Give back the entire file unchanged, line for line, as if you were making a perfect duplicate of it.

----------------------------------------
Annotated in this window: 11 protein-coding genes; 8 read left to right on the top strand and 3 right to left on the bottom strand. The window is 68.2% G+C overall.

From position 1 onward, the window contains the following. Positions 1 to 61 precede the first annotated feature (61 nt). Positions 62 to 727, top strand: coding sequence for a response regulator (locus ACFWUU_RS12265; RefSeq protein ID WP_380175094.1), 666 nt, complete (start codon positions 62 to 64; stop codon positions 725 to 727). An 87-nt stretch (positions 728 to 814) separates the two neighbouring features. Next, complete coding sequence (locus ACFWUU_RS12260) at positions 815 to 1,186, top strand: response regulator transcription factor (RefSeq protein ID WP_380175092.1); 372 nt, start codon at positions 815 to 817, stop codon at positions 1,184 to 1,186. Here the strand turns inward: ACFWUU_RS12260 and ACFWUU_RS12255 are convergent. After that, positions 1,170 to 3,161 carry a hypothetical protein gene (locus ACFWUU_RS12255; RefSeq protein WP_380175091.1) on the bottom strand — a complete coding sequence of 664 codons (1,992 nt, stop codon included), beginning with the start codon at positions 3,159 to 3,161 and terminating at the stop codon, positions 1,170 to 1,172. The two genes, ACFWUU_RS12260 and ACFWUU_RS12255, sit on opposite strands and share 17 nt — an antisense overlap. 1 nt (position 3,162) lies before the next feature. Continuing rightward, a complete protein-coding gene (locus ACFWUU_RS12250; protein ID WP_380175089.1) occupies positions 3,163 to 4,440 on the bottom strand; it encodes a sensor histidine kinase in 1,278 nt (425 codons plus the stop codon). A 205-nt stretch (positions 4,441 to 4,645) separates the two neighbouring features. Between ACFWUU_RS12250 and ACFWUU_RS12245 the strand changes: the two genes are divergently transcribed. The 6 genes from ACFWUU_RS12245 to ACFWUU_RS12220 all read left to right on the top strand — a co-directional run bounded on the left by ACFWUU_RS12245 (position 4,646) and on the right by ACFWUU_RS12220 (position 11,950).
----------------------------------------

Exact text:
Annotated in this window: 11 protein-coding genes; 8 read left to right on the top strand and 3 right to left on the bottom strand. The window is 68.2% G+C overall.

From position 1 onward, the window contains the following. Positions 1 to 61 precede the first annotated feature (61 nt). Positions 62 to 727, top strand: coding sequence for a response regulator (locus ACFWUU_RS12265; RefSeq protein ID WP_380175094.1), 666 nt, complete (start codon positions 62 to 64; stop codon positions 725 to 727). An 87-nt stretch (positions 728 to 814) separates the two neighbouring features. Next, complete coding sequence (locus ACFWUU_RS12260) at positions 815 to 1,186, top strand: response regulator transcription factor (RefSeq protein ID WP_380175092.1); 372 nt, start codon at positions 815 to 817, stop codon at positions 1,184 to 1,186. Here the strand turns inward: ACFWUU_RS12260 and ACFWUU_RS12255 are convergent. After that, positions 1,170 to 3,161 carry a hypothetical protein gene (locus ACFWUU_RS12255; RefSeq protein WP_380175091.1) on the bottom strand — a complete coding sequence of 664 codons (1,992 nt, stop codon included), beginning with the start codon at positions 3,159 to 3,161 and terminating at the stop codon, positions 1,170 to 1,172. The two genes, ACFWUU_RS12260 and ACFWUU_RS12255, sit on opposite strands and share 17 nt — an antisense overlap. 1 nt (position 3,162) lies before the next feature. Continuing rightward, a complete protein-coding gene (locus ACFWUU_RS12250; protein ID WP_380175089.1) occupies positions 3,163 to 4,440 on the bottom strand; it encodes a sensor histidine kinase in 1,278 nt (425 codons plus the stop codon). A 205-nt stretch (positions 4,441 to 4,645) separates the two neighbouring features. Between ACFWUU_RS12250 and ACFWUU_RS12245 the strand changes: the two genes are divergently transcribed. The 6 genes from ACFWUU_RS12245 to ACFWUU_RS12220 all read left to right on the top strand — a co-directional run bounded on the left by ACFWUU_RS12245 (position 4,646) and on the right by ACFWUU_RS12220 (position 11,950).